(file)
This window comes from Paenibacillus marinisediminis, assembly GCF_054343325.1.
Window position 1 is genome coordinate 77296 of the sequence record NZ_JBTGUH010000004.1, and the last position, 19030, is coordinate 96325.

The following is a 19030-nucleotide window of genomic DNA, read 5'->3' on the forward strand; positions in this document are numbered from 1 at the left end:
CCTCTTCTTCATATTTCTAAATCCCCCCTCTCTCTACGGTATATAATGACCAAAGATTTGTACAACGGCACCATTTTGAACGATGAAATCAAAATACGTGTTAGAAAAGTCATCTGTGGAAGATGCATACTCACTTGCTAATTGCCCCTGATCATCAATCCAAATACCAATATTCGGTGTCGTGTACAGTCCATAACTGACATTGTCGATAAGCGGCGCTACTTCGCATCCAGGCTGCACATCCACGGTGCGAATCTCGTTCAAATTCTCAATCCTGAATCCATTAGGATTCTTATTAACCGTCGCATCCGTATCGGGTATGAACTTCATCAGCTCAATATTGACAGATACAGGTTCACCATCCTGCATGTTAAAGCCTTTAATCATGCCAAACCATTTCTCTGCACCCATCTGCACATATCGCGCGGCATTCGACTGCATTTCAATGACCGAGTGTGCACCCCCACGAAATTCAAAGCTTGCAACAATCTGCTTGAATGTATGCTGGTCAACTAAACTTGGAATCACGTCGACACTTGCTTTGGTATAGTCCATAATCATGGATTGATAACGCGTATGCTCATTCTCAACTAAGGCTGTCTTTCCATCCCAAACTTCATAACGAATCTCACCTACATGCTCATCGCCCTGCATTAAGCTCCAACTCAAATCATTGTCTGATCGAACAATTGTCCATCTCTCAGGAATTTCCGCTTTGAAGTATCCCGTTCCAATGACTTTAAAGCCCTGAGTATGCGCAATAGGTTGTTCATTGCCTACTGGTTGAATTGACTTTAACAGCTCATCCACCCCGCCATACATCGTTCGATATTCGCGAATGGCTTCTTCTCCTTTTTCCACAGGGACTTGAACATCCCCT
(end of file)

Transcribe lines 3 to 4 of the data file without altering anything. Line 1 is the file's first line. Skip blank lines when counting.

The following is a 19030-nucleotide window of genomic DNA, read 5'->3' on the forward strand; positions in this document are numbered from 1 at the left end:
CCTCTTCTTCATATTTCTAAATCCCCCCTCTCTCTACGGTATATAATGACCAAAGATTTGTACAACGGCACCATTTTGAACGATGAAATCAAAATACGTGTTAGAAAAGTCATCTGTGGAAGATGCATACTCACTTGCTAATTGCCCCTGATCATCAATCCAAATACCAATATTCGGTGTCGTGTACAGTCCATAACTGACATTGTCGATAAGCGGCGCTACTTCGCATCCAGGCTGCACATCCACGGTGCGAATCTCGTTCAAATTCTCAATCCTGAATCCATTAGGATTCTTATTAACCGTCGCATCCGTATCGGGTATGAACTTCATCAGCTCAATATTGACAGATACAGGTTCACCATCCTGCATGTTAAAGCCTTTAATCATGCCAAACCATTTCTCTGCACCCATCTGCACATATCGCGCGGCATTCGACTGCATTTCAATGACCGAGTGTGCACCCCCACGAAATTCAAAGCTTGCAACAATCTGCTTGAATGTATGCTGGTCAACTAAACTTGGAATCACGTCGACACTTGCTTTGGTATAGTCCATAATCATGGATTGATAACGCGTATGCTCATTCTCAACTAAGGCTGTCTTTCCATCCCAAACTTCATAACGAATCTCACCTACATGCTCATCGCCCTGCATTAAGCTCCAACTCAAATCATTGTCTGATCGAACAATTGTCCATCTCTCAGGAATTTCCGCTTTGAAGTATCCCGTTCCAATGACTTTAAAGCCCTGAGTATGCGCAATAGGTTGTTCATTGCCTACTGGTTGAATTGACTTTAACAGCTCATCCACCCCGCCATACATCGTTCGATATTCGCGAATGGCTTCTTCTCCTTTTTCCACAGGGACTTGAACATCCCCT